The final concert of the season for the Knoxville Symphony Orchestra each May is, in may ways, like a commencement ceremony—it always seems to elicit a range of emotions in its audience. Varying degrees of nostalgia, reflection, and expectations for the future combine with anticipation for a concert intended as a musical exclamation point. All of that was noticeable in last weekend’s season finale at the Tennessee Theatre, but there were also specific indications that change will be a frequent topic for the orchestra in coming years.
Part of that change will be in the audience itself. One had only to look past the expected warm-weather attire of concertgoers traversing the Tennessee Theatre lobby to see deeper changes in the works among KSO’s audience. In addition to a broadening range of ages, one sensed an audience with more diverse musical sensibilities than in the past, some lured to the symphony for the first time, perhaps, by expectations of a fresh but sophisticated musical experience.
KSO music director Aram Demirjian’s program for the evening reflected change and risk-taking, and suggested an eclectic future direction for the orchestra. Building on the anchoring work, Beethoven’s thrilling Symphony No. 5, Demirjian filled out the bill with a fun and challenging contemporary work by 40-year-old American composer Mason Bates, a tone poem by Richard Strauss, and a work by the famous American film-score composer and conductor John Williams.
It is hyperbole to call Mason Bates a savior of classical music, as some music writers have done. But his blending of electronic sounds with traditional acoustic instruments is undeniably innovative and captivating. Mothership, from 2011, heard on this concert, uses an orchestra with expanded woodwind sections plus soloists and an electronic beat. The work was commissioned for the YouTube Symphony Orchestra under Michael Tilson Thomas, an online-auditioned orchestra of 101 musicians from 30 countries. The work’s opening section features improvised solos by instruments selected by the performing organization. In this KSO performance, the soloists were Christina Horn, of local ensemble Hudson K, on keytar (an electronic keyboard shaped and held like a guitar), and University of Tennessee music professor Jorge Vareigo on bass clarinet—both instruments textured and augmented by electronics.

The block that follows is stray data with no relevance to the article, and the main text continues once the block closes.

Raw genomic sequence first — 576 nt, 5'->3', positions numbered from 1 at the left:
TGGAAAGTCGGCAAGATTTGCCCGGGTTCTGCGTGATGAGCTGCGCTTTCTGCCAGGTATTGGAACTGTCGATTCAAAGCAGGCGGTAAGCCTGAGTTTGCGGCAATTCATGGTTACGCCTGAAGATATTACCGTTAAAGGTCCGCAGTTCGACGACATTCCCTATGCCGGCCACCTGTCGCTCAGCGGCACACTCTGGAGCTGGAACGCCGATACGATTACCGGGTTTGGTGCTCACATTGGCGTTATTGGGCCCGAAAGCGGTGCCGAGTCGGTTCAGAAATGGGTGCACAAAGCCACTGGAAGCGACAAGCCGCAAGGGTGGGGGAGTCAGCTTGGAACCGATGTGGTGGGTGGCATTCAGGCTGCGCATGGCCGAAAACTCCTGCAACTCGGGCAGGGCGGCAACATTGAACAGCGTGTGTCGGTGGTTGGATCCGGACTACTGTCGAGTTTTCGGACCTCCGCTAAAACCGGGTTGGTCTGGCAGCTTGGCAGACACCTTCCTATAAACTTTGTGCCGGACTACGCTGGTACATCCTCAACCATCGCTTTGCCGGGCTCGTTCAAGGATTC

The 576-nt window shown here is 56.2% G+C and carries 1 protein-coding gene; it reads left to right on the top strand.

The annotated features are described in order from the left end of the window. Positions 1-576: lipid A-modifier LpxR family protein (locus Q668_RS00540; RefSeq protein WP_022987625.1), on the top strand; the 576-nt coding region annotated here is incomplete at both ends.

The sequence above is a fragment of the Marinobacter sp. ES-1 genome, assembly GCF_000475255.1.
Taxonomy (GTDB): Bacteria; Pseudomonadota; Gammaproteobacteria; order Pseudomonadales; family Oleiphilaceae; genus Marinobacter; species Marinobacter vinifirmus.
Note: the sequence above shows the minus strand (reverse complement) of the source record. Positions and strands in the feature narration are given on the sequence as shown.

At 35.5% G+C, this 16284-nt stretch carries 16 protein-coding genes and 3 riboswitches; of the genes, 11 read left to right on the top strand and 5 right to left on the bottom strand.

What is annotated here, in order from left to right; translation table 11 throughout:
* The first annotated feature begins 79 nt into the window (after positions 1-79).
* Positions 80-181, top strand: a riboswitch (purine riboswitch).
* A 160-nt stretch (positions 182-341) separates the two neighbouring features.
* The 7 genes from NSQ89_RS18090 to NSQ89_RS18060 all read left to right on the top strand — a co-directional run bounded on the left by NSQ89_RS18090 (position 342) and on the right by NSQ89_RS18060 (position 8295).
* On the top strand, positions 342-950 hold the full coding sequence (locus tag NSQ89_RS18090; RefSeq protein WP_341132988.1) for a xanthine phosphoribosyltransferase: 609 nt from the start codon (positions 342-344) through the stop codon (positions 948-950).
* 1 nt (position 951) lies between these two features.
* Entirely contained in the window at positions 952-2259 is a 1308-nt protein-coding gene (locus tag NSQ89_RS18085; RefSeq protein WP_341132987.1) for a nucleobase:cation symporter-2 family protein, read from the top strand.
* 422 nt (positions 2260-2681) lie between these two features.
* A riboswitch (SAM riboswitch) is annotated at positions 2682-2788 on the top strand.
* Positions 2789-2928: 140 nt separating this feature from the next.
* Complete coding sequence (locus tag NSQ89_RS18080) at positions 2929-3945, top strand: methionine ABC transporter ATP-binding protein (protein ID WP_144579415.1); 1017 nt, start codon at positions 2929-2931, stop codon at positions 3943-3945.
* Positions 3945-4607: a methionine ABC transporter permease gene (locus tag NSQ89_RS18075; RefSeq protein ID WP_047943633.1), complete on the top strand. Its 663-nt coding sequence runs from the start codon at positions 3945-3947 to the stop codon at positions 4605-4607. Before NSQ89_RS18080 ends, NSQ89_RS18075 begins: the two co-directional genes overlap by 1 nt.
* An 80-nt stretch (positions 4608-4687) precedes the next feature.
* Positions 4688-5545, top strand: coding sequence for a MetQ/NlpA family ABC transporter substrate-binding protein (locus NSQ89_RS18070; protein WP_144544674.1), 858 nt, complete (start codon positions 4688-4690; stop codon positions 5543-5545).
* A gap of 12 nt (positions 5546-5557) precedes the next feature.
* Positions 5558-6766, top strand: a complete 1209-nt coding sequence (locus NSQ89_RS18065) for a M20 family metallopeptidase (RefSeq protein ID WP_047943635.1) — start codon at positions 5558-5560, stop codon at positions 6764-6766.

One of history’s notable risk-takers was the trickster Till Eulenspiegel of German folklore. Richard Strauss’ tone poem from 1895, Till Eulenspiegels lustige Streiche (“Till Eulenspiegel’s Merry Pranks”), condenses Till’s extensive, often off-color narrative to a relatively brief, musically programmatic description. The work was a sumptuous feast of instrumental textures for the KSO with expanded woodwind sections, all highlighted by several leitmotiv-like solos. Principal horn Jeffery Whaley offered up a velvety Till Eulenspiegel theme, while clarinets expressed the character’s mocking laughter. Guest concertmaster William Shaub gave the violin solo passage a wonderful ear-opening prominence.
Demirjian wrapped up the first half of the program with a delicious performance of John Williams’ Escapades, from his score for the film Catch Me If You Can. The work is, in essence, a concerto for alto saxophone, vibraphone, and bass, in a rhythmically complex jazz idiom that winds in and out as if navigating a labyrinth of dark streets. The saxophonist was Timothy McAllister, joined by KSO members Clark Harrell on percussion and Steve Benne on bass.
Finally, putting that exclamation point on the evening was a reassuring and euphoric performance of Beethoven’s Symphony No. 5, a work treasured by serious listeners for its coherent complexity and known to almost everyone else in western civilization by the opening passage’s statement of fate. Like most contemporary conductors, Demirjian took a substantial tempo throughout, knowing full well that Beethoven sings with vitality and timelessness when unburdened by the unnecessary ponderousness that had settled on it for so many years.
So, where is the KSO heading in the future? If this finale concert is any indication, the orchestra is broadening its programming horizons without forgetting the vastness of music history. But change requires both the courage to innovate and the wisdom to understand history. That next chapter begins in September.
Alan Sherrod has been writing about Knoxville’s vibrant classical music scene since 2007. In 2010, he won a fellowship from the National Endowment for the Arts—the Arts Journalism Institute in Classical Music and Opera—under the auspices of the Columbia University Graduate School of Journalism. He also operates his own blogs, Classical Journal and Arts Knoxville.
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